Criminal offenses are those that violate public law. The law classifies criminal offenses into two different categories depending on their severity: misdemeanors and felonies.
What is a Felony?
Felonies are criminal offenses for which the punishment is usually in excess of one year in prison or on probation and a fine of more than $1000.00. A person may also lose some or all of their civil liberties, such as the right to vote or own a handgun, if they are convicted of this type of crime. Third-degree felonies are punishable by up to five (5) years in prison and second-degree felonies are punishable by up to fifteen (15) years in prison.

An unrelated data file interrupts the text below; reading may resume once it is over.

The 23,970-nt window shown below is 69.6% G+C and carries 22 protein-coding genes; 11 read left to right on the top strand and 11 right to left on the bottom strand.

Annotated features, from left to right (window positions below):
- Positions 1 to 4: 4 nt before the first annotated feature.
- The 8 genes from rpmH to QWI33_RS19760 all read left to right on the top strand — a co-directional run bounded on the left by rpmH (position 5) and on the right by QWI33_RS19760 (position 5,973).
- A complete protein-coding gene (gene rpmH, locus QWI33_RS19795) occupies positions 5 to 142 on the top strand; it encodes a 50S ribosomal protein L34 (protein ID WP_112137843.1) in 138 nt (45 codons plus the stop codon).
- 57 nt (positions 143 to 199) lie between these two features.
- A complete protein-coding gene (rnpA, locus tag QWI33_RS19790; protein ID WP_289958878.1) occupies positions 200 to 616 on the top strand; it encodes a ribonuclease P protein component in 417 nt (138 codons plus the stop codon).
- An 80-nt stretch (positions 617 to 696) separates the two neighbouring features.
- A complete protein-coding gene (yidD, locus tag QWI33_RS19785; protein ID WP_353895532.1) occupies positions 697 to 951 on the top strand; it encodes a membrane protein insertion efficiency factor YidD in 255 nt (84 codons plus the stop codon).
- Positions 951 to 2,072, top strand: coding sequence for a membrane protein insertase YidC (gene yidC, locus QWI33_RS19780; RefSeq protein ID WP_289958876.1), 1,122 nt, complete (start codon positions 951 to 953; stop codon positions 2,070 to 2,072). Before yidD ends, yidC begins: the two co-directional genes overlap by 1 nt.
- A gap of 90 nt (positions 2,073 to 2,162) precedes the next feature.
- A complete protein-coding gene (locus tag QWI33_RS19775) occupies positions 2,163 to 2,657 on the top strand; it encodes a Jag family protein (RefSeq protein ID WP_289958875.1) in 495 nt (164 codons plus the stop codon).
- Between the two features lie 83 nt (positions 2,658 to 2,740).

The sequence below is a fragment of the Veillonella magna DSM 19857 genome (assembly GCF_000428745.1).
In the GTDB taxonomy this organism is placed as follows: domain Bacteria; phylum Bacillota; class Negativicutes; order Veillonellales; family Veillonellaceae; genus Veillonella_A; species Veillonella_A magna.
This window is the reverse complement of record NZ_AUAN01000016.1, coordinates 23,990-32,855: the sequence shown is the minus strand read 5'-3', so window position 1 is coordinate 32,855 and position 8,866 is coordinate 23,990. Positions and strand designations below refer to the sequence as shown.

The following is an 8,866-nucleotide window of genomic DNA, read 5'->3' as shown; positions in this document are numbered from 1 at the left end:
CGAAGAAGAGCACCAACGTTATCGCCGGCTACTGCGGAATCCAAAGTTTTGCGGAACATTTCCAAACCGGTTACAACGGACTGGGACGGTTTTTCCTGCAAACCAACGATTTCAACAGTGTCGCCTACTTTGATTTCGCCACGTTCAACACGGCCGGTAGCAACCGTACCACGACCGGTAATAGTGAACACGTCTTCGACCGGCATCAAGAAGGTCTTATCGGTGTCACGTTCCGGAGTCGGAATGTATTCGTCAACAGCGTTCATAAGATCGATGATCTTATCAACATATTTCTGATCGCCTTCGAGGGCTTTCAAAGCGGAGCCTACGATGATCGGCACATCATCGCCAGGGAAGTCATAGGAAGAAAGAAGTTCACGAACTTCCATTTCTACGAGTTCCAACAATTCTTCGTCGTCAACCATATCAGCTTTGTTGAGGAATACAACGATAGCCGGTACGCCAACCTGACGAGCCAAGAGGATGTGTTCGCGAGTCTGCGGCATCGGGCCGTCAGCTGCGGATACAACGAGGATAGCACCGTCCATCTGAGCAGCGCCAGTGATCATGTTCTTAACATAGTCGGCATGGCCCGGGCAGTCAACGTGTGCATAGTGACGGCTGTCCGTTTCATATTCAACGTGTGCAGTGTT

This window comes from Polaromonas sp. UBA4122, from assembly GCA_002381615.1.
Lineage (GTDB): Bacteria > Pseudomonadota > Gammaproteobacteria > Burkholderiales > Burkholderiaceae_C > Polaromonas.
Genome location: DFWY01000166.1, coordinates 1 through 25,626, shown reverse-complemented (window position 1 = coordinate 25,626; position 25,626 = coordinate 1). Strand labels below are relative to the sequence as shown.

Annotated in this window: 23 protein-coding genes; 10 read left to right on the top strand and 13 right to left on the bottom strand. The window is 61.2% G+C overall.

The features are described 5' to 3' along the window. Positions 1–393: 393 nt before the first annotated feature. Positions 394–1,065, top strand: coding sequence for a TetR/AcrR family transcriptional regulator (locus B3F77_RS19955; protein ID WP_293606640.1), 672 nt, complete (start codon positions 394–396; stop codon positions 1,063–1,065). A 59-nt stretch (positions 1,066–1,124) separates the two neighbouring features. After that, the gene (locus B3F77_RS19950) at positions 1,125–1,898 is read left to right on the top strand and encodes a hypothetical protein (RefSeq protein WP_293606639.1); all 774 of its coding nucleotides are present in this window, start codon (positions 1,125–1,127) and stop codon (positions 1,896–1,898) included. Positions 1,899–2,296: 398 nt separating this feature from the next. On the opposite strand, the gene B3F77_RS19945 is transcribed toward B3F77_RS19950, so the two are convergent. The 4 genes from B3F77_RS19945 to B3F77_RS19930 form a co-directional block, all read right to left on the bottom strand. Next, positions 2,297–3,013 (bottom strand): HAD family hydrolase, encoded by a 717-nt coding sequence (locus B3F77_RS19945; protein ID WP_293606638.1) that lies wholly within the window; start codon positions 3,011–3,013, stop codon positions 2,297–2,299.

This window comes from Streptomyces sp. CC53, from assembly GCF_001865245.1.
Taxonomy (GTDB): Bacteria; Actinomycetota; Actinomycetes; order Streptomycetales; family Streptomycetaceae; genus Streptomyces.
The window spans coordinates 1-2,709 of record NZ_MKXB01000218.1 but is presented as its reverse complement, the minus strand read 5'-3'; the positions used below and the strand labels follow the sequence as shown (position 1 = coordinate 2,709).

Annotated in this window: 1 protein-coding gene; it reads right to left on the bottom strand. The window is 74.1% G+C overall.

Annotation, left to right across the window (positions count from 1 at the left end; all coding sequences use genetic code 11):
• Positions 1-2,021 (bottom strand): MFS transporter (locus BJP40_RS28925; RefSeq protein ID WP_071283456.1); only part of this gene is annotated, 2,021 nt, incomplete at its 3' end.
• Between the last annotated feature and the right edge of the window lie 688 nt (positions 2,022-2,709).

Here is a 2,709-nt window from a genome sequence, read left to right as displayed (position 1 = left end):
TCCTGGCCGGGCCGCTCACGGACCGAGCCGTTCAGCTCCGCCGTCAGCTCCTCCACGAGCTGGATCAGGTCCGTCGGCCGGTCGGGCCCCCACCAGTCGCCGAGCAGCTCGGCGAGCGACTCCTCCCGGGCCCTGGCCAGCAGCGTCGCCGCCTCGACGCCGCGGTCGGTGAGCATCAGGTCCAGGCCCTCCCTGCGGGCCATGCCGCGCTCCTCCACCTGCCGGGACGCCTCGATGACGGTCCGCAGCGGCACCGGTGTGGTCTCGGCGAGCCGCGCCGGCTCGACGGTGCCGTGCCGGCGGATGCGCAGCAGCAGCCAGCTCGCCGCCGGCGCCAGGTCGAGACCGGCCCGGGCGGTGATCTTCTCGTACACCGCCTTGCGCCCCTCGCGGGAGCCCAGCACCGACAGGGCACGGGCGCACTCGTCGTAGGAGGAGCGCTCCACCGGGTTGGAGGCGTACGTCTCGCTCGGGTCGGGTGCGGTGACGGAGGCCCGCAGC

What is a Misdemeanor?
Misdemeanors are crimes for which the punishment cannot exceed one year in the county jail or on probation and carry a maximum of no more than $1000.00. Although less serious than felony offenses, the punishment for misdemeanor offenses may also include a variety of other hardships such as community service, mandatory drug and alcohol counseling, classes and counseling related to your offense (such as Anger Management Class or and Impulse Control Course), restitution, restriction on your right to travel, electronic monitoring, and other types of punishments. Second-degree misdemeanors are punishable by up to sixty (60) days in jail or six (6) months of supervised probation and first-degree misdemeanors are punishable by up to one (1) year in jail or on supervised probation.
From routine misdemeanors to the most complex and serious felony charges, in federal court throughout the country, or any state charges, NeJame Law is here for you. Some of the types of criminal cases handled are: